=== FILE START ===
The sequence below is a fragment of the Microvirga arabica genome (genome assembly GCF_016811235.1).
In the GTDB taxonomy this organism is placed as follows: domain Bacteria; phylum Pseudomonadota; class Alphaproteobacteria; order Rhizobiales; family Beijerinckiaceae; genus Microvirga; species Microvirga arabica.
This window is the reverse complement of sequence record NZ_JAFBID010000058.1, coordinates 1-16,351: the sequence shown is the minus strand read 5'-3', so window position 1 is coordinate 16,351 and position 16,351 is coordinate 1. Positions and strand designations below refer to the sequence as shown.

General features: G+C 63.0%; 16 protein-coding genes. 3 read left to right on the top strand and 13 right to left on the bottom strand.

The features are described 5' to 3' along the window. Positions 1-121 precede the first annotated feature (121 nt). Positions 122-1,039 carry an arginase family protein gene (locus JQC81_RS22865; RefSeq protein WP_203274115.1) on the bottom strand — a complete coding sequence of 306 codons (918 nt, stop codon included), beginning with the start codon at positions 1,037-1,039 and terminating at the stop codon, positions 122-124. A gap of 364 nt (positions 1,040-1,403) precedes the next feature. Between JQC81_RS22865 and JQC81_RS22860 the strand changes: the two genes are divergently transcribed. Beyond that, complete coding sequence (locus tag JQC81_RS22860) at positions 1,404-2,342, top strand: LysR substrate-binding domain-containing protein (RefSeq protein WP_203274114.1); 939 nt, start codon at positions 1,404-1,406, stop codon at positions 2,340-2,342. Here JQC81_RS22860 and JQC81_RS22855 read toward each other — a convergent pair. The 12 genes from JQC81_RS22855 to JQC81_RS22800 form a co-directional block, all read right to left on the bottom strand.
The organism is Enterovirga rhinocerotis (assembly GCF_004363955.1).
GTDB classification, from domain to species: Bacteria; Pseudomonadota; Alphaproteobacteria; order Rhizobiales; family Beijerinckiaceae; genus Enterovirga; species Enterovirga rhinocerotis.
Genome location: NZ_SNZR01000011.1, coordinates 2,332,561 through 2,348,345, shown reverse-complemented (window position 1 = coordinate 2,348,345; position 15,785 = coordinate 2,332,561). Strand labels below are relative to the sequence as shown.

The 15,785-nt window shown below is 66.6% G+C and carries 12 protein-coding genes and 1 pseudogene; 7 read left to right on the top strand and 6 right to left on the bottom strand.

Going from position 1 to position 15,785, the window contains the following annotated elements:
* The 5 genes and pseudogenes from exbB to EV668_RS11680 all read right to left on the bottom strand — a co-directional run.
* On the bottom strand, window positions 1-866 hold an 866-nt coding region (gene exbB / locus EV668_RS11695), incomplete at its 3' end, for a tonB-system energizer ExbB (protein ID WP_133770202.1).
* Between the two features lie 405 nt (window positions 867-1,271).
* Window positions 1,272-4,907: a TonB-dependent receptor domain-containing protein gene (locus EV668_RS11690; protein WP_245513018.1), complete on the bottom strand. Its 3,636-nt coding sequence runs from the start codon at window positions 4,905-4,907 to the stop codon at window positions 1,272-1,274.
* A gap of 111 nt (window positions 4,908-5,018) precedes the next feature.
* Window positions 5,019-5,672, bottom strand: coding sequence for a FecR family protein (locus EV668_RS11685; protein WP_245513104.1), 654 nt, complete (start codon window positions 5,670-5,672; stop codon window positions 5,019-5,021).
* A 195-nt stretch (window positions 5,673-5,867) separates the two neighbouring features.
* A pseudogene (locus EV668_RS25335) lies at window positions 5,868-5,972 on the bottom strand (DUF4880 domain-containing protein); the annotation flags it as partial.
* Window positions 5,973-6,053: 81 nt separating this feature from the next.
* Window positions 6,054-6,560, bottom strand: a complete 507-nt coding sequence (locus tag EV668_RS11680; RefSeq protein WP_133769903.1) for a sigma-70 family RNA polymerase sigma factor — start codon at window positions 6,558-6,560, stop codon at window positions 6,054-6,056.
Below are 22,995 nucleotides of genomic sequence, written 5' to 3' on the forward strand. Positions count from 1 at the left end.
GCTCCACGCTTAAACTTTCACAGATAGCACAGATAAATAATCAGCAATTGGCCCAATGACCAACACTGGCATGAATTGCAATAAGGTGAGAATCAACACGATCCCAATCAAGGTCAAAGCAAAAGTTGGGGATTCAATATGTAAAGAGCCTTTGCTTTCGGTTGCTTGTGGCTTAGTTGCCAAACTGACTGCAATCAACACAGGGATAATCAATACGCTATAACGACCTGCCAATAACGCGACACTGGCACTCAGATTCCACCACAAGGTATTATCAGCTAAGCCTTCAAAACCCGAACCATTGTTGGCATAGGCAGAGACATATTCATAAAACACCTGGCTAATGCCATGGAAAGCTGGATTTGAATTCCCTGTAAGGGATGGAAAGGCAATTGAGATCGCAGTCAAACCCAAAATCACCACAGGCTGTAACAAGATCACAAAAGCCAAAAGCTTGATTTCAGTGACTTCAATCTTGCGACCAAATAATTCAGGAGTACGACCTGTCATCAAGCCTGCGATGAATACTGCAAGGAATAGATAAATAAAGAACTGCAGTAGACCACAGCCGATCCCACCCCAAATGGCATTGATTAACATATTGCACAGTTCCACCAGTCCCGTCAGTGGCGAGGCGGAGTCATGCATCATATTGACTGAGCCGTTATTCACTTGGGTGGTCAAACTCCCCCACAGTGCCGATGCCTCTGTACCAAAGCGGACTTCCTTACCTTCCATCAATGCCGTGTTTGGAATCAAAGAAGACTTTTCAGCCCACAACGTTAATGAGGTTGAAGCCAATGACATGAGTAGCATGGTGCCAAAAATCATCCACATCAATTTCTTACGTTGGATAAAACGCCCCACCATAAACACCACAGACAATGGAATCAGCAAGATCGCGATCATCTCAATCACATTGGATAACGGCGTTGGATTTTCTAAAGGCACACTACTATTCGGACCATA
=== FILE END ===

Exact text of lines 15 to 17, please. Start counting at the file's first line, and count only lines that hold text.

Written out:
* A gap of 111 nt (window positions 4,908-5,018) precedes the next feature.
* Window positions 5,019-5,672, bottom strand: coding sequence for a FecR family protein (locus EV668_RS11685; protein WP_245513104.1), 654 nt, complete (start codon window positions 5,670-5,672; stop codon window positions 5,019-5,021).
* A 195-nt stretch (window positions 5,673-5,867) separates the two neighbouring features.